"Kids' Informal Learning with Digital Media: An Ethnographic Investigation of Innovative Knowledge Cultures" is a three-year collaborative project funded by the John D. and Catherine T. MacArthur Foundation. Carried out by researchers at the University of Southern California and University of California, Berkeley, the digital youth project explores how kids use digital media in their everyday lives. Read more
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Since the publication of Harry Potter and the Sorcerer’s Stone nearly 10 years ago, fans of the series have adopted a variety of technologies for sharing writing, facilitating discussion, creating artwork and computer graphics, and producing audio and video. One such practice is podcasting, which became an important part of the fandom around August 2005.
Podcasting itself is a relatively young practice; most accounts, note its emergence in 2004. The word “podcast” is made from “iPod” and “broadcast;” however, the name is a bit misleading. Podcasts do not require an iPod to produce or listen; podcasts are also not broadcasts in the sense that they do not reach a wide audience. The Pew Internet and American Life Project has estimated that 11% of American adults own an iPod or other MP3 player; of that 11%, 29% of users have downloaded podcasts. According to their calculations, this amounts to approximately 6 million people who have downloaded and listened to a podcast at least one time.
There are currently about 30 Harry Potter podcasts in production (defined loosely as having released an episode within the last 6 moths). My research to date has focused on discussion based podcasts, which do news, analysis, debates, discussion. However, other podcasts are designed to showcase other forms of fan production, such as fan fiction and Wizard Rock. Podcasting seems like a natural fit for this technology-savvy fandom. It creates a space for ongoing analysis of canon materials and in-depth, sustained commentary on fans’ consumption and production practices, discussions that do not necessarily have a home within other forms of fan production.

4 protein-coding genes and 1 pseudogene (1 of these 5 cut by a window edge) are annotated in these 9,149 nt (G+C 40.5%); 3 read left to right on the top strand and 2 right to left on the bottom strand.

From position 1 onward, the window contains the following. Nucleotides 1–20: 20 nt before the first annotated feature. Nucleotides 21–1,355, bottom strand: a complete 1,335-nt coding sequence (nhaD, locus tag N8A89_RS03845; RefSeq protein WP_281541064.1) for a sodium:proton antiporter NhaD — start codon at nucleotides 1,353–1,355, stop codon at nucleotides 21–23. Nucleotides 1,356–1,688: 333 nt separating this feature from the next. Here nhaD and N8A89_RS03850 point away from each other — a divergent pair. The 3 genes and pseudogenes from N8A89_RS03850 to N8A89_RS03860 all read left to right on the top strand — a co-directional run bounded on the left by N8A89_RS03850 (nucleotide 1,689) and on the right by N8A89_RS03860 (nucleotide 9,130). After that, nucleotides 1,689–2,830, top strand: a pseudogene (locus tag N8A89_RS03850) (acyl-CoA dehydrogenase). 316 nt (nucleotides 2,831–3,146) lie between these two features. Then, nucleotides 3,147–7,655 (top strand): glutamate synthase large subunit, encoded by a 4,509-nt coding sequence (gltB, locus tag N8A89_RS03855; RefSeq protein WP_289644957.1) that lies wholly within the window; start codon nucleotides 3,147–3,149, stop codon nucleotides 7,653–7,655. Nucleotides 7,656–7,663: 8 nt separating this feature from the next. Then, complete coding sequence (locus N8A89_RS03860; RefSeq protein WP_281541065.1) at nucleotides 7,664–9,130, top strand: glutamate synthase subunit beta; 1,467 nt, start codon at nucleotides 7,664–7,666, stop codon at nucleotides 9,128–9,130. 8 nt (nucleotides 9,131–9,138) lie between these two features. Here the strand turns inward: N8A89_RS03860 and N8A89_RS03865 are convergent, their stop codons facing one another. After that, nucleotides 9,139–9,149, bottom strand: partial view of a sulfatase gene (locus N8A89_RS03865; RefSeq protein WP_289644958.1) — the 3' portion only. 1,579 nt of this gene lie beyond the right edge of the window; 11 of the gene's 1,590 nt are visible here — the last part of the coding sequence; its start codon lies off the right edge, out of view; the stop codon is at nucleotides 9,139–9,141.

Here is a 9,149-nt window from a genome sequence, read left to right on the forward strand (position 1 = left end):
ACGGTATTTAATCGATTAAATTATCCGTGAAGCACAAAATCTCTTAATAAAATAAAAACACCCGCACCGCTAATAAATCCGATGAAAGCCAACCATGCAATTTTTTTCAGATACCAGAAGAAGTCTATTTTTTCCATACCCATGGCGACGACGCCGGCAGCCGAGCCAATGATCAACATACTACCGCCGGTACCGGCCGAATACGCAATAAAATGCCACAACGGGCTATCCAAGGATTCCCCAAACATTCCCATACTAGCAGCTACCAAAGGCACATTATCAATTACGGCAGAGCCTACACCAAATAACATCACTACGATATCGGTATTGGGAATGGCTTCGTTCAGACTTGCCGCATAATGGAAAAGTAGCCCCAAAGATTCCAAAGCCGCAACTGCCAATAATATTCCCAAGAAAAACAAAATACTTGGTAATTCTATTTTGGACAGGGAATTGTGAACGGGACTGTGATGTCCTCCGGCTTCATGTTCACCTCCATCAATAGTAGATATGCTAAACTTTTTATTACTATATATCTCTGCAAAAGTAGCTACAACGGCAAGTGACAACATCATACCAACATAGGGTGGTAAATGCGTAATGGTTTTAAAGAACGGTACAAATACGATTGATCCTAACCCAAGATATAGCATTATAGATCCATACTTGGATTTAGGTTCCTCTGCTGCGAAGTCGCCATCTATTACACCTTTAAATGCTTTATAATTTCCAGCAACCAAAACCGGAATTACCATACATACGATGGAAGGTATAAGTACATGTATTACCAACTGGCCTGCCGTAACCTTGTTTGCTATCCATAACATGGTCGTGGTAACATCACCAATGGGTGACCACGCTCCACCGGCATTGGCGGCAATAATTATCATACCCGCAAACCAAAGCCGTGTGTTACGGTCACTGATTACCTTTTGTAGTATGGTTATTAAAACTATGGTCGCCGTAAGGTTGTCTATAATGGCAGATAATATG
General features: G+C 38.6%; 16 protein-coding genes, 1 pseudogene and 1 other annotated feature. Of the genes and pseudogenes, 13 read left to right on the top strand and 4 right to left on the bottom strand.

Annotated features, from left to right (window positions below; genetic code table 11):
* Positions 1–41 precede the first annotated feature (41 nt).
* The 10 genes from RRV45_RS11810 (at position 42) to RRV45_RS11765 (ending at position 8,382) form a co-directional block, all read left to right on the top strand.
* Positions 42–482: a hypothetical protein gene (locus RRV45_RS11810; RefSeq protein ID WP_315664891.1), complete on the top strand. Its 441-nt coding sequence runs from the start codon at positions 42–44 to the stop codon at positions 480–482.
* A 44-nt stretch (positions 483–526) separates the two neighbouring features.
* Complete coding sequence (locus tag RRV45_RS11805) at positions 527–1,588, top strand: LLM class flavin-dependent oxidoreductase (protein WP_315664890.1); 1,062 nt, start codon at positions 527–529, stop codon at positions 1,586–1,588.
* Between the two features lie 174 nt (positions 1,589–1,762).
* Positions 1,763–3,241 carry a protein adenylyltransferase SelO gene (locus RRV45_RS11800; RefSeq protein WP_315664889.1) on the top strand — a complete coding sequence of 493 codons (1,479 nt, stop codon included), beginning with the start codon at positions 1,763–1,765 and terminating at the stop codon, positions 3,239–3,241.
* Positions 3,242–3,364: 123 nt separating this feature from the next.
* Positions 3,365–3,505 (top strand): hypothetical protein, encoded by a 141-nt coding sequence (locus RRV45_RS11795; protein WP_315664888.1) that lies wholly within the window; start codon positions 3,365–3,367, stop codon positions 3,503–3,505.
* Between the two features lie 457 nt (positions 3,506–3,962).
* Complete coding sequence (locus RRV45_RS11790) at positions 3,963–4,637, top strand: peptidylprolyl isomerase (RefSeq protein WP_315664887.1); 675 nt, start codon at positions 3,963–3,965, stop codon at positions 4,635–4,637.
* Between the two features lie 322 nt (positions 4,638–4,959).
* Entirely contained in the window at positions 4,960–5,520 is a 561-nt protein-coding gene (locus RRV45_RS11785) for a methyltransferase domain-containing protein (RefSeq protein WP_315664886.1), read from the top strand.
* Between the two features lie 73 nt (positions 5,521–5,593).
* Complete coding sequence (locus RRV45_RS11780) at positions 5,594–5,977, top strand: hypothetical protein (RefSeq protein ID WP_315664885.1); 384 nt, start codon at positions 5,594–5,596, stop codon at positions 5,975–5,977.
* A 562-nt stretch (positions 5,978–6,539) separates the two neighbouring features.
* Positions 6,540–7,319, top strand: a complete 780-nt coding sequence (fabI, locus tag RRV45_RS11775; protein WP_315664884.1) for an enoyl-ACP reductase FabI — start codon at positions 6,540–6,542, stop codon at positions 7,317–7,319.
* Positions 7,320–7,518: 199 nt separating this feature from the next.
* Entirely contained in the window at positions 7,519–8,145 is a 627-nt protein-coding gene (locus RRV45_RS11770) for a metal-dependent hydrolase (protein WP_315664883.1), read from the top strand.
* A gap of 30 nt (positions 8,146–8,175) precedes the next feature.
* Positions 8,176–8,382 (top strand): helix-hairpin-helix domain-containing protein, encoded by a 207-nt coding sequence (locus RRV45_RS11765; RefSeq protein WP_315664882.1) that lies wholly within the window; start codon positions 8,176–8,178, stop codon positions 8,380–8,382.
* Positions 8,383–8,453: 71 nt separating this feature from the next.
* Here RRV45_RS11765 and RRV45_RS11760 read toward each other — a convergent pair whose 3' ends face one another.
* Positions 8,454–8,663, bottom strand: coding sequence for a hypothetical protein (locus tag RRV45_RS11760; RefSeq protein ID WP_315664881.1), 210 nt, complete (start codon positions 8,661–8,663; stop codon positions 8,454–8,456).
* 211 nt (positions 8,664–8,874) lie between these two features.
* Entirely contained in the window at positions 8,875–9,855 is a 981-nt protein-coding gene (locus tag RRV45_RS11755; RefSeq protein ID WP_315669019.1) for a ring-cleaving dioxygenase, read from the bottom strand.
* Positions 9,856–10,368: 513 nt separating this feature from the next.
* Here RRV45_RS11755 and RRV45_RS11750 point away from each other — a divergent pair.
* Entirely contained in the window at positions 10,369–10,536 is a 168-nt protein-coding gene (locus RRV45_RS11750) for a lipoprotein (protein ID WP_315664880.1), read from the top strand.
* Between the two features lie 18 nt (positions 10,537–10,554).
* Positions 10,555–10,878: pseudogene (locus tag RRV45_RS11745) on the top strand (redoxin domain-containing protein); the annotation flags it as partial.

I had the opportunity to speak with the producers of one Harry Potter podcast, the PotterFanCast (PFC),* shortly after its one year anniversary “on the air.” The three co-hosts, aged 19, 17, and 15, do not live near each other, and at the time of our interview, had not all met in person. However, they work closely together to meet their production goal of two episodes of the PFC per month. Each (approximately) hour-long is made up of segments that focus on the fandom—what it means to be a fan, what is going on in the fandom, and whatever else they happen to want to talk about.
All of the co-hosts are full-time students in high school or college and participate in various school-sanctioned extracurricular activities such as yearbook and drama club. In addition to their school responsibilities, however, each of the podcasters invests a great deal of time and energy in fan production. In addition to producing the PFC, two of the co-hosts are staff members at a large fan site and assist on the production of another podcast. However, they make a clear differentiation between their work on other fan productions and the production of their own podcast, which they do not describe as work.
The PFC is particularly interesting because of its intertextuality. The show is a fan production about fan production. All fan work is intertextual to the extent that it remixes canon materials (as in the case of fan fiction) and incorporates outside texts (such as music tracks or repurposed images). This production extends this intertextuality through its references to other texts produced by the fandom—what some fan researchers have dubbed the “fanon.” The producers explain their relationship to other parts on the fandom best in their public MySpace profile: “We are the fans of the fans of the fans of Harry Potter. Confused? Join the club.”
The content of the PFC, the invited guests, the social networks of the co-hosts, and the topics and titles of segments all represent intersections with various other fan texts. Take, for example, a segment called “The Shipping Forecast,” which features a discussion of character pairings in fan fiction and beyond. Clearly, the Shipping Forecast could not exist without the presence of many other fan texts. At the same time, each podcast episode that contains a Shipping Forecast segment contributes to existing conversations about shipping, expanding and perpetuating the practice within the fandom.